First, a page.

Jim Bishop | Reflections on the Fourth of July – Then and Now

For many, the Fourth of July, the declaration of the United States’ independence from Mother England, means a day off work, a time for picnics, music festivals, fireworks displays.
This time each year always triggers fond memories of childhood gatherings at Doc Brenneman’s farmstead near Doylestown, Pa., with other families from my home congregation. Weather permitting, we spent the entire day enjoying bounteous fare, swimming and softball, capped off with a display of mostly legal fountains, jumping jacks and sparklers (don’t think even these simple pyrotechnics are legal there now). 

This day has a particularly special meaning for me and wife Anna since July 4, 1972. That’s when our plans to spend the day at a park near Brandywine, W.Va., were slightly altered as we shot off the opposite direction to Rockingham Memorial Hospital.

Our firstborn firecracker, Jennifer Lyn Bishop, exploded onto the scene at 10:26 that morning, less than 45 minutes after we arrived at RMH – didn’t even see the entire “Beverly Hillbillies” rerun in the waiting room (no Lamaze classes those days) – before word came, “It’s a girl.”

Jenny Lyn arrived three weeks earlier than expected, changing our plans not only for the Fourth of July, but helping prepare us for the innumerable schedule changes to come.

In the centennial year, 1976, a second daughter continued a tradition of arriving suddenly, as we went directly from watching a long (at least for Anna) movie at EMU to the RMH emergency room around 10:30 p.m. A discombobulated dad raced to the delivery room, hospital robe on backwards, as Sara Ann Bishop burst into the world about ten minutes into October 3.

Time rushes on, and Anna and I pant and puff to keep up with our six grandkids who live close by.

July 4 also gives opportunity to count not only the joys that far outnumber of trials and sorrows of raising a family, but also to reflect on other blessings I enjoy as a citizen of this nation.

Much has been said in the past and continues to be proclaimed from pulpits and periodicals, particularly within the Peace Church tradition and the Mennonite denomination to which I belong, about what it means for Christians to be citizens of two realms – members of the Kingdom of God and of the kingdom of this world. So what does it mean to seek to be a faithful follower of Christ and at the same time meet responsibilities that accompany earthly citizenship?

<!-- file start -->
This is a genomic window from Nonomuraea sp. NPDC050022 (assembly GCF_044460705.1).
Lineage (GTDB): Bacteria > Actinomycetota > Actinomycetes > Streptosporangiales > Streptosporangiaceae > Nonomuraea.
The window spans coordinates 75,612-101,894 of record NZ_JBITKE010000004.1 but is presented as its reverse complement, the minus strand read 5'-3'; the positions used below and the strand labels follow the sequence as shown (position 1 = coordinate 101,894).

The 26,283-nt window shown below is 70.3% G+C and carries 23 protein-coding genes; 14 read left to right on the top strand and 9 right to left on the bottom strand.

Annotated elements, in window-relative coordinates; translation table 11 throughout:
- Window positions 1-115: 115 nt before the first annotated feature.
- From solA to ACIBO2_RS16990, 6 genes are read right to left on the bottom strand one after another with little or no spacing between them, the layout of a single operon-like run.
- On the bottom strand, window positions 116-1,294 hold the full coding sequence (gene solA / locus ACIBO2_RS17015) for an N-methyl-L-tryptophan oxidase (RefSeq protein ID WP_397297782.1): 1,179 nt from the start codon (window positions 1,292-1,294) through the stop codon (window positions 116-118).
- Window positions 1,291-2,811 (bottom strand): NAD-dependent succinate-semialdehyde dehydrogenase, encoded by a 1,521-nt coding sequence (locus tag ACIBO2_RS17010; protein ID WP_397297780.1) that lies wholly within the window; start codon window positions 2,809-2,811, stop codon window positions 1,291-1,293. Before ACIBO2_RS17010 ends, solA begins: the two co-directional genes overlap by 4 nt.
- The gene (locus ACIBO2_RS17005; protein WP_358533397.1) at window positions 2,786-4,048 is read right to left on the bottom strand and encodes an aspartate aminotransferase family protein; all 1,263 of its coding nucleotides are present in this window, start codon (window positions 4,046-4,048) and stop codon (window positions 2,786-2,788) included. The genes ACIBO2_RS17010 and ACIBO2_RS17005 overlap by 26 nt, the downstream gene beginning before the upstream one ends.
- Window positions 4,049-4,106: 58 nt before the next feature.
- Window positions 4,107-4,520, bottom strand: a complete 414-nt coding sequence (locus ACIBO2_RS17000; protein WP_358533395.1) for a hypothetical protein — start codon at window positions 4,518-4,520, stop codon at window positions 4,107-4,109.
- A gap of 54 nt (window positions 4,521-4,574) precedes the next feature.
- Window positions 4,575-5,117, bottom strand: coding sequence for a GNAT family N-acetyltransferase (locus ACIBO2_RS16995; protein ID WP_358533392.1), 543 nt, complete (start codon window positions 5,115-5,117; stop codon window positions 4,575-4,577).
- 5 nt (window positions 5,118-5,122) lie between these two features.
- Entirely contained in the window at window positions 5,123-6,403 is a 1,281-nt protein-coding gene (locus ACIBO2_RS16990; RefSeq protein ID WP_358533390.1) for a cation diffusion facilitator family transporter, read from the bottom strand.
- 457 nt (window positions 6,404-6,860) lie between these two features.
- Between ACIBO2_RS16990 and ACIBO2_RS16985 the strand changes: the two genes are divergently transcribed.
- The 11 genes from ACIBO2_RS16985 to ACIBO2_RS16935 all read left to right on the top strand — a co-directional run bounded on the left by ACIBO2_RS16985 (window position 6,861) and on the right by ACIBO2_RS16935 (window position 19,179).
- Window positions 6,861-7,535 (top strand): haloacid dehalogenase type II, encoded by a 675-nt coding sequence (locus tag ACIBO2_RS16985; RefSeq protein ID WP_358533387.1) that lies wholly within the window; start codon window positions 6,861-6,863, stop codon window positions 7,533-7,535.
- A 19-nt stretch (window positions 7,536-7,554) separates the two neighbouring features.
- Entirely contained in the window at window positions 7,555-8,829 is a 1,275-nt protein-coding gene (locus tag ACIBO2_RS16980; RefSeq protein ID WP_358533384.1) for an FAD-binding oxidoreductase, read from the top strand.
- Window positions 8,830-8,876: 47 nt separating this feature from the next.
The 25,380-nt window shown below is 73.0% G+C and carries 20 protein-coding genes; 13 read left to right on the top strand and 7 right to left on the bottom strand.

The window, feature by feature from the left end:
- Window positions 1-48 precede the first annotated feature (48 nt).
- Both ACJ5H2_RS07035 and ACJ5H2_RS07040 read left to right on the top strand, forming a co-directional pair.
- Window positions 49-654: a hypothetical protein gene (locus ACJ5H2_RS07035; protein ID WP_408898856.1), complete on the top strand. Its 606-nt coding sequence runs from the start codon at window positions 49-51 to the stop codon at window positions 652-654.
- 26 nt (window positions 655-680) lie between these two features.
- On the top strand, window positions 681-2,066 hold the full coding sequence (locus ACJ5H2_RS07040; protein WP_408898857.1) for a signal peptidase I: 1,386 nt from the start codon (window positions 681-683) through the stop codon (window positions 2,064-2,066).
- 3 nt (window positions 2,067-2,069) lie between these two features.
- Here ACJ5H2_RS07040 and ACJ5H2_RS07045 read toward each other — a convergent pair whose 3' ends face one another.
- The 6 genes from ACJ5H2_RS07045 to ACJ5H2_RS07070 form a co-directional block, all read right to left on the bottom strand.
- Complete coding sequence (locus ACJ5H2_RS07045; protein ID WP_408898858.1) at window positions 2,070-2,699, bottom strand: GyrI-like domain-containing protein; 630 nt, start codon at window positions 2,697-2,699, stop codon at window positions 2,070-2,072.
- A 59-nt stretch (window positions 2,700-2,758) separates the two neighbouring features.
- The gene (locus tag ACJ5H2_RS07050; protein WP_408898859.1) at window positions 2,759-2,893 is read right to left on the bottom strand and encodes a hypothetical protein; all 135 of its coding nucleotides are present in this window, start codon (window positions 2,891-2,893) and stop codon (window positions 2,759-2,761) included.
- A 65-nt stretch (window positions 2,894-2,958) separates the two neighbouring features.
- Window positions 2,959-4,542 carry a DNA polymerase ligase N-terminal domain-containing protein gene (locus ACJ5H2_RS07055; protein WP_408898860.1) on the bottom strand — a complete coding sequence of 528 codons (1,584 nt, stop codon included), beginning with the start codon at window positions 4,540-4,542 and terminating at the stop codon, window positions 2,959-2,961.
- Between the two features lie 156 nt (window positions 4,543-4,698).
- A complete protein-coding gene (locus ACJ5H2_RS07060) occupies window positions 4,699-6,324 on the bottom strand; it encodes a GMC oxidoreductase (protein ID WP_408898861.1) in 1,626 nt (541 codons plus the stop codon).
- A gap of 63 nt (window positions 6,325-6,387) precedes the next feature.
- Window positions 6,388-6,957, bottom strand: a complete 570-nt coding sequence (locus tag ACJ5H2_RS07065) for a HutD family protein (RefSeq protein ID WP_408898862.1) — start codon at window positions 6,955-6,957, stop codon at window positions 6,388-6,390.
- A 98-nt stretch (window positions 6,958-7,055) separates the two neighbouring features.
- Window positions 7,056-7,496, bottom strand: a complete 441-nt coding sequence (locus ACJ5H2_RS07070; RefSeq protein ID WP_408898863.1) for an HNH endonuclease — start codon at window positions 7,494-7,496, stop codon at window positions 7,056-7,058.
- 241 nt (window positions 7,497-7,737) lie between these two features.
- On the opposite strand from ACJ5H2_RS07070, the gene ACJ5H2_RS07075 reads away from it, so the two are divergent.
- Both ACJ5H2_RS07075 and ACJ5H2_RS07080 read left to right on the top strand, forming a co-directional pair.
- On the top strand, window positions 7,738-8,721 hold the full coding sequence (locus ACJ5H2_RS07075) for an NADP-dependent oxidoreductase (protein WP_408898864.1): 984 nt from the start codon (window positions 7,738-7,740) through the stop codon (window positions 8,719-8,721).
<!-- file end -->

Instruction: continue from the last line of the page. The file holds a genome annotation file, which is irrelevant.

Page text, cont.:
For me, this includes paying taxes, albeit having problems with the inordinate amount that goes toward national defense and financing wars that our country has been embroiled in past and present, being an informed citizen and exercising the right to vote in national, state and local elections, and praying for those in positions of power and authority, even when their decisions conflict with my own convictions.

I can have a sense of pride in my country – a patriotic spirit, if you will – without becoming swallowed up in a blind nationalism. (A piece in a well-known satire magazine years ago defined a patriot as “one who loves his country while hating 90 percent of the people who live in it”).

The Declaration of Independence – wouldn’t hurt any of us, myself included, to go back and review that hallowed document – guarantees us freedom of speech, which among other things allows us to write letters to the editor and contact our elected officials stating exactly how we feel on a given issue or policy. We can take a minority position, state it explicitly through a variety of organized and informal channels or debate it in the marketplace, knowing that we won’t be shipped off somewhere in the middle of the night because we challenged the established order.

I’ve never lived in another country but several family members and friends who have returned with a similar message: one doesn’t begin to appreciate the US until he or she has spent time in a land where persons who criticize the government or speak out and work for peace and justice do so at their own risk.

This July 4, I’m not advocating an “America, love it or leave it” mentality. Instead, I commend an “America, love it and change it” attitude, because people who truly revere this country want only the best for it. That may include not agreeing with everything it does “in the national interest.” Being able to say so freely and openly is among the many things I’m thankful for, as a citizen of both a heavenly and earthly kingdom.

God bless America? How about “America, bless God”?

 

– Column by Jim Bishop


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